Halo Code: The UK's first Afro hair code has launched to end discrimination

All natural hairstyles will be protected under the Halo Code.

Halo Code
Getty Images
(Image credit: Westend61/Getty Images)

The Halo Code is making huge strides towards ending hair discrimination in the UK.

Aside from Covid-19, 2020 will be remembered for the Black Lives Matter  movement, which has planted seeds for change around the world. Already considered the largest ever movement in US history, Black Lives Matter has inspired education on race issues and a new generation of UK activists. 

Founded by 30 young Black activists from social justice group The Advocacy Academy , the Halo Collective is currently making headlines by championing all Afro hairstyles. 

What is the Halo Code?

The Hair Code is the first initiative of its kind in the UK - and globally. It will involve a pledge, signed by schools and businesses, that promises members of the Black community that they have the "freedom and security to wear all afro-hairstyles without restriction or judgment". This includes any child who wishes to wear their hair however they choose to in school.

What is hair discrimination?

While it's hard to imagine being judged for the way your hair looks at school or work, it remains something that many people in the Black community have to contend with.

Race-based hair discrimination has been illegal in the UK since the Equalities Act became law in 2010, but it is still a regular occurrence.

According to research from World Afro Day and De Montfort University, 58% of Black students have experienced name-calling or uncomfortable questions about their hair at school.

A further 1 in 5 Black women feel societal pressure to straighten their hair for work.

Katiann Rocha, the 16-year-old co-founder of the Halo Code, described how her hair had been called "messy", "unkempt" and "wild" on BBC Radio 1 Newsbeat.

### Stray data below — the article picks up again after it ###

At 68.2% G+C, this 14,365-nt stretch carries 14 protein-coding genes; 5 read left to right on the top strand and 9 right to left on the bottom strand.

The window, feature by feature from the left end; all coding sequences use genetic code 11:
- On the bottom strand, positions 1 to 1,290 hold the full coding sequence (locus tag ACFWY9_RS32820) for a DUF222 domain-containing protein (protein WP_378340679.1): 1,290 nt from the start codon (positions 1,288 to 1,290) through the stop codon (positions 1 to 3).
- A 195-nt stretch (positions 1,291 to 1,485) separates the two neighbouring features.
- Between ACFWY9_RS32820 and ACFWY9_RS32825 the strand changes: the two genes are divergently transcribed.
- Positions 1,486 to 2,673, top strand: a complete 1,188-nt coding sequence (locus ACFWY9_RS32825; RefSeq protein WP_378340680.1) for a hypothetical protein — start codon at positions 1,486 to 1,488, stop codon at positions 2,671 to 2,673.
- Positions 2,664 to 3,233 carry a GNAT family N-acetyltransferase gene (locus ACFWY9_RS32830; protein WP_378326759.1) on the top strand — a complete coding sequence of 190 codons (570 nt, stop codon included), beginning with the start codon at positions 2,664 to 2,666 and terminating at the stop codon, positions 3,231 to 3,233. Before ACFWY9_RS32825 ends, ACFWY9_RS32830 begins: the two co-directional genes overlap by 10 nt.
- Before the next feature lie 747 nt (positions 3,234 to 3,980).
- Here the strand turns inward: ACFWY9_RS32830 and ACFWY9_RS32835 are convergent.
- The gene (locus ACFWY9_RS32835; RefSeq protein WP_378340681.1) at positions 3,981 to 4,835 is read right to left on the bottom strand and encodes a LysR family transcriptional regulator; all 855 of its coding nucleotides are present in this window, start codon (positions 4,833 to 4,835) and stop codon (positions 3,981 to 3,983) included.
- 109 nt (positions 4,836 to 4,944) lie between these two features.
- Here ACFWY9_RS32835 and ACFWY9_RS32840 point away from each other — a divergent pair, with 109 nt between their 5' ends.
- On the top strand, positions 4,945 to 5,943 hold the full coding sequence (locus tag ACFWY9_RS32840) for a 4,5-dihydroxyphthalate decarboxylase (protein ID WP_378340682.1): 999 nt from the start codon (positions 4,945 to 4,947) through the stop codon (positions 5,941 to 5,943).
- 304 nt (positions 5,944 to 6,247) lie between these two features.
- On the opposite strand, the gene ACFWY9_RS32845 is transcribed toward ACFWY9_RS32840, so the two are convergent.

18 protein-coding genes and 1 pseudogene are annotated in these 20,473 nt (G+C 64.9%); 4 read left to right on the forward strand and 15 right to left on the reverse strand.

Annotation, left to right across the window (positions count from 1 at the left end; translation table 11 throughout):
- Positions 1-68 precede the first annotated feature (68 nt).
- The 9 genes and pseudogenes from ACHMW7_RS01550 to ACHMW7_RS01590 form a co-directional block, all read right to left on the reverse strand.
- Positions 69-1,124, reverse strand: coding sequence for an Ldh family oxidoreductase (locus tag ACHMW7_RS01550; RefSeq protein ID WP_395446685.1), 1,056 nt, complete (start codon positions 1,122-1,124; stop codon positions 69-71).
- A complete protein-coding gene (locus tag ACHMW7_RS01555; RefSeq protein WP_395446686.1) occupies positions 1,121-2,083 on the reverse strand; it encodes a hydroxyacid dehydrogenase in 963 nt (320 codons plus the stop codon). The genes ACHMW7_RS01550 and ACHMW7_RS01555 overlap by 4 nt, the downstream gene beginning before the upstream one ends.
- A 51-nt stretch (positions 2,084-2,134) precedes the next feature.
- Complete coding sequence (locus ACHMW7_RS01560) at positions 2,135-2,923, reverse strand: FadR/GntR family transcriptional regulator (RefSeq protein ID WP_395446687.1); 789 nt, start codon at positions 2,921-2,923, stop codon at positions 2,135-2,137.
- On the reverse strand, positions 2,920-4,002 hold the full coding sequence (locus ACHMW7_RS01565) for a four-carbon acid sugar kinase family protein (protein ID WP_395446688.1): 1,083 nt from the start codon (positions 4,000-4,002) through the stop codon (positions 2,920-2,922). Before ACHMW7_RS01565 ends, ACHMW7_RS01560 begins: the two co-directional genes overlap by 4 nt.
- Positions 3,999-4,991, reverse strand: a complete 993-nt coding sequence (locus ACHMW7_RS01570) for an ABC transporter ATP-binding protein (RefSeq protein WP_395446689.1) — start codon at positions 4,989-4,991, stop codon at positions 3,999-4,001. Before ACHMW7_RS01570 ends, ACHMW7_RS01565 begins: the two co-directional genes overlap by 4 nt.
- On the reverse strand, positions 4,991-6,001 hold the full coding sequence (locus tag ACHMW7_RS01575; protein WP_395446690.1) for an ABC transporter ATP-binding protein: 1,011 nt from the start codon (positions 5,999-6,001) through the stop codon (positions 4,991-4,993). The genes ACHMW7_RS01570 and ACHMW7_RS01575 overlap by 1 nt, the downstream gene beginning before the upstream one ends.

"The Halo Code will allow for black people to be fully accepted in an environment that celebrates their natural hair and styles, because we've been discriminated against it for so long."

How the hair industry has responded

In recent years, the hair industry has got the memo about embracing all hair textures. Consquently, the catwalk has become more democratic with models such as Lineisy Montero and Adwoa Aboah showcasing Afro, flat-top and defined curls. 

Afro hair has also become a huge economic driver in the beauty industry, leading to a revival of the trend for diffusers  or consumers Googling the best hairdryers for curly hair

"More and more black consumers are moving away from heat straightening and chemically relaxing their hair, and are embracing their true texture," says Vernon Francois, hairstylist to Lupita Nyong'O and Kerry Washington.

With this new approach comes an increase in demand for products. In the UK alone, the black hair industry is worth an estimated £88 million, with black women spending six times more on hair care than their white counterparts.

Unilever UK, parent company of Dove, has become the first employer to adopt the Halo Code, with more schools and companies to be announced in the coming weeks.

Here's to ending hair discrimination once and for all.

Fiona Embleton is a beauty writer who is now Acting Beauty Editor at Stylist. She is obsessed with Isabel Marant and cats.